Finally, back to my goddaughter’s sweater. Since we missed them at Christmas, I have another chance to finish this up as a gift. We have plans to see her and her parents on Saturday, so I am trying, again, to complete this sweater. Nothing like making another deadline for yourself!

Even though all the knitting is done, there is still quite a bit of work to do to finish it up. Today, I cut it open to make a cardigan. As promised, the process is shown here in pictures.

First, the before picture. The underarms have been woven closed and the ends are worked in. It is a perfectly good, though plain, sweater. Well, except that the neck is way too small to go over a child’s head as a pullover. Kids and babies have heads that are much larger in proportion to their bodies than adults. Note that the back neck is higher than the front neck. This helps keep the back hem from creeping up and makes for a much more comfortable garment.

First, using the decreases at the neck edge as a starting point, find the center stitch and mark it with contrasting yarn basted down the length of the stitch. This is the cutting line, so be accurate!

Next, using a sewing machine set to a wide width and medium length zig zag stitch, sew the stitches on either side of the center stitch. I used red thread because it was what was in my machine and it would show up in the photos. Ultimately, it won’t show in the finished sweater, but using matching thread is a good idea.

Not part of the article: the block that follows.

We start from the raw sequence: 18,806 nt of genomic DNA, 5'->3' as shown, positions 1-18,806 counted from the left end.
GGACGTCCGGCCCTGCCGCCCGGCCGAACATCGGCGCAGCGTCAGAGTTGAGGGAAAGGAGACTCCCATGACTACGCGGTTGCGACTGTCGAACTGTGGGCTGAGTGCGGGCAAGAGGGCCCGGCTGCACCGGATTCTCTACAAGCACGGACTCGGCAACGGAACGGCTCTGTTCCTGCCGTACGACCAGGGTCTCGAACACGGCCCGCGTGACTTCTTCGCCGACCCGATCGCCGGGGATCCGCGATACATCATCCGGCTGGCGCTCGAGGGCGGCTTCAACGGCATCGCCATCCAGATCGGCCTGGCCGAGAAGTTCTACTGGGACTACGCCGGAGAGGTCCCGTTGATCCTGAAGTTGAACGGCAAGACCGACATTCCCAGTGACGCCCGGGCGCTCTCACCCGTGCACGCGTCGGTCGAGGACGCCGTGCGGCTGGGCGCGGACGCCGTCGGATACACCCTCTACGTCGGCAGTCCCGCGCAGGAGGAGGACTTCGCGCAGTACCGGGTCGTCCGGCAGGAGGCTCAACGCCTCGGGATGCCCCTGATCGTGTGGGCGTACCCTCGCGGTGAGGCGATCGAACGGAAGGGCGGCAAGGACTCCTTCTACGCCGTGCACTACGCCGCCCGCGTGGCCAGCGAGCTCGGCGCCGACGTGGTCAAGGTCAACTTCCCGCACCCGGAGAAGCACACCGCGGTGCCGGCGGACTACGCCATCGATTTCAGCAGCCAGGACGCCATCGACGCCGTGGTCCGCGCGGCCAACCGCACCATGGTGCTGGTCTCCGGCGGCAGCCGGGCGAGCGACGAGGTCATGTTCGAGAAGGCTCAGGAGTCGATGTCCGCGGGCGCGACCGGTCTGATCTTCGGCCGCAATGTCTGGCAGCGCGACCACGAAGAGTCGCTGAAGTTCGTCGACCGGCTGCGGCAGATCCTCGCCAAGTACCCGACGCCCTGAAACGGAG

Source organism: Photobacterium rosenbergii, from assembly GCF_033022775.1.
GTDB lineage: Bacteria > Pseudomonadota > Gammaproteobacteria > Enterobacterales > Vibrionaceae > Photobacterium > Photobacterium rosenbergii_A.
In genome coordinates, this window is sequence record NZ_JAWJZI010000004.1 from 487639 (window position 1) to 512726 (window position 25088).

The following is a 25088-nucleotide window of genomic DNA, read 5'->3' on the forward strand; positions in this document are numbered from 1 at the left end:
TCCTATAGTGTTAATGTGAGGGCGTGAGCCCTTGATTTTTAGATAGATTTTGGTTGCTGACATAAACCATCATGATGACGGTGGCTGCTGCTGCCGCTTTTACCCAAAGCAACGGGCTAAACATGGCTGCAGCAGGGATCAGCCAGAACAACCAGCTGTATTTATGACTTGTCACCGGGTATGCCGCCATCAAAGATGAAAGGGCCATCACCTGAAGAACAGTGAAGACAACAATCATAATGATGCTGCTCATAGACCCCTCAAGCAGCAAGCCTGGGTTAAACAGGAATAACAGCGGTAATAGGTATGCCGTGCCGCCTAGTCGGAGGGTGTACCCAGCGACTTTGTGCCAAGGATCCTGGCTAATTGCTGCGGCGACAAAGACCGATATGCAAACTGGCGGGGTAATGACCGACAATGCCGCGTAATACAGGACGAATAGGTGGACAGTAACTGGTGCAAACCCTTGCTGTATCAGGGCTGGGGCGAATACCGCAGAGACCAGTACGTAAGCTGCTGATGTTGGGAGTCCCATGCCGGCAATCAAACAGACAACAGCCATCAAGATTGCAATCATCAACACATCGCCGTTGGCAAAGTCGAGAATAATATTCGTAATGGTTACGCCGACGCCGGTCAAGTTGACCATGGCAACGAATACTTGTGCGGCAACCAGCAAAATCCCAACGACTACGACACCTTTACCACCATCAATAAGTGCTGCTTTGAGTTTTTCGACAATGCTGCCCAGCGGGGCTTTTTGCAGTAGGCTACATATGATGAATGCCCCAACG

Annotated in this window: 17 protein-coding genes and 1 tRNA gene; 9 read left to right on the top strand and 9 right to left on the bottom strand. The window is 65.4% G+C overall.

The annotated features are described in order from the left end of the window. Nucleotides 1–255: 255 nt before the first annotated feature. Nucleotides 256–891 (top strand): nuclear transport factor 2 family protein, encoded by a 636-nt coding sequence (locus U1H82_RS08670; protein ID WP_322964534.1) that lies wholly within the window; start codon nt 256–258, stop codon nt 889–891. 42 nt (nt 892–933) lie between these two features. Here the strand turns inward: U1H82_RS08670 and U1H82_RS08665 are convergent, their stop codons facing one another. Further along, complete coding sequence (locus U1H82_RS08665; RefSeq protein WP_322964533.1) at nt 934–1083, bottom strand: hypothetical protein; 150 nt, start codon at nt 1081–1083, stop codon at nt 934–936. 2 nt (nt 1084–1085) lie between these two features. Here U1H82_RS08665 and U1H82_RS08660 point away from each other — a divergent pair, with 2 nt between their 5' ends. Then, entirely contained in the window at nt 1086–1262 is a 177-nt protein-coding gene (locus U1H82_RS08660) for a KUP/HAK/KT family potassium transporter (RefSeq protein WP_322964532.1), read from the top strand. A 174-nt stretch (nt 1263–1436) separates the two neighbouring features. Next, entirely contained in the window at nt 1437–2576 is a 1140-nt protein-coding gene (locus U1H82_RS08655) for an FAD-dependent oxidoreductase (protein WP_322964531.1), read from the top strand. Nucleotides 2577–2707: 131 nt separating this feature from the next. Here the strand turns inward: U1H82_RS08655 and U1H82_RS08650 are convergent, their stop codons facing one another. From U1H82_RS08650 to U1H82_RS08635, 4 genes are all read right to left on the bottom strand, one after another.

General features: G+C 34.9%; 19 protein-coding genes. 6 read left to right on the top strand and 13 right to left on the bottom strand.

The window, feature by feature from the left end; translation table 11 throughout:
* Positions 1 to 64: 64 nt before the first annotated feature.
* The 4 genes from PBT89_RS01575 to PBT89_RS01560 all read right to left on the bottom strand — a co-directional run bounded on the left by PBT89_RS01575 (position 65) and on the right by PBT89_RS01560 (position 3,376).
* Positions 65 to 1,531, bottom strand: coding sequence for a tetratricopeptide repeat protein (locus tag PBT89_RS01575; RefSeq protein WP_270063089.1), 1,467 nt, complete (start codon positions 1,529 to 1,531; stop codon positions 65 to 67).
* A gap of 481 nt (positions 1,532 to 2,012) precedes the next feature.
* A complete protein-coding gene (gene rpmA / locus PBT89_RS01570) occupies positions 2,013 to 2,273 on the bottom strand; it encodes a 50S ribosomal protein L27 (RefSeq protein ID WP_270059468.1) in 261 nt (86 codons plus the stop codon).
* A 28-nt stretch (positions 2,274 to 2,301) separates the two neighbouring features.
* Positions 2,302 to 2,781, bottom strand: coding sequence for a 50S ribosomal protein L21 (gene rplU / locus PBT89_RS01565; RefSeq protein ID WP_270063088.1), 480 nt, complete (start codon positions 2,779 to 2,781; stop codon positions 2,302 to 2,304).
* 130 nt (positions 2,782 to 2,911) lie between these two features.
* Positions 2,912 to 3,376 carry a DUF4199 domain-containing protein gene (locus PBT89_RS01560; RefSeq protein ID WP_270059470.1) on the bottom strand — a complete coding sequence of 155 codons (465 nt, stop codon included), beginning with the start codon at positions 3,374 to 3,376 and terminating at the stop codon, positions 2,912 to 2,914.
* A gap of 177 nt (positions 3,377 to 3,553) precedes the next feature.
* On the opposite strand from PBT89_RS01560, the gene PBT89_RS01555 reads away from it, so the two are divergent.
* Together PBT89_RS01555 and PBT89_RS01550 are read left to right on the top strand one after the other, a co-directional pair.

Here is a closer view of the stitching showing how the two side stitches are enclosed by the zig zag stitch. Some people like to sew each stitch twice for security. I’ve never had a problem with just one row of stitching and the extra stitching adds bulk to the edge that I really don’t like.

Time to cut! Using regular scissors, cut carefully along the center of the marked stitch. Be sure to only cut the top layer of the sweater or you will really have a mess.

That’s it! Now you have an uneven, wobbly and slightly stretched out edge, just what we wanted.

Don’t worry, the unevenness and lenghtwise stretch will be taken care of when the borders are worked. The sewing thread and that ragged front will also be hidden by the stitches worked over the edge. The fronts will be finished with crochet bands of some sort.

Now, it’s time to work out the details for the crochet front borders, hem bands and sleeve cuffs. Also, I need to start giving some serious thought to the buttons and other finishing details- like the flowers that I promised her. Thinking about it, I’m not sure if this will be done by Saturday, but let’s see what happens.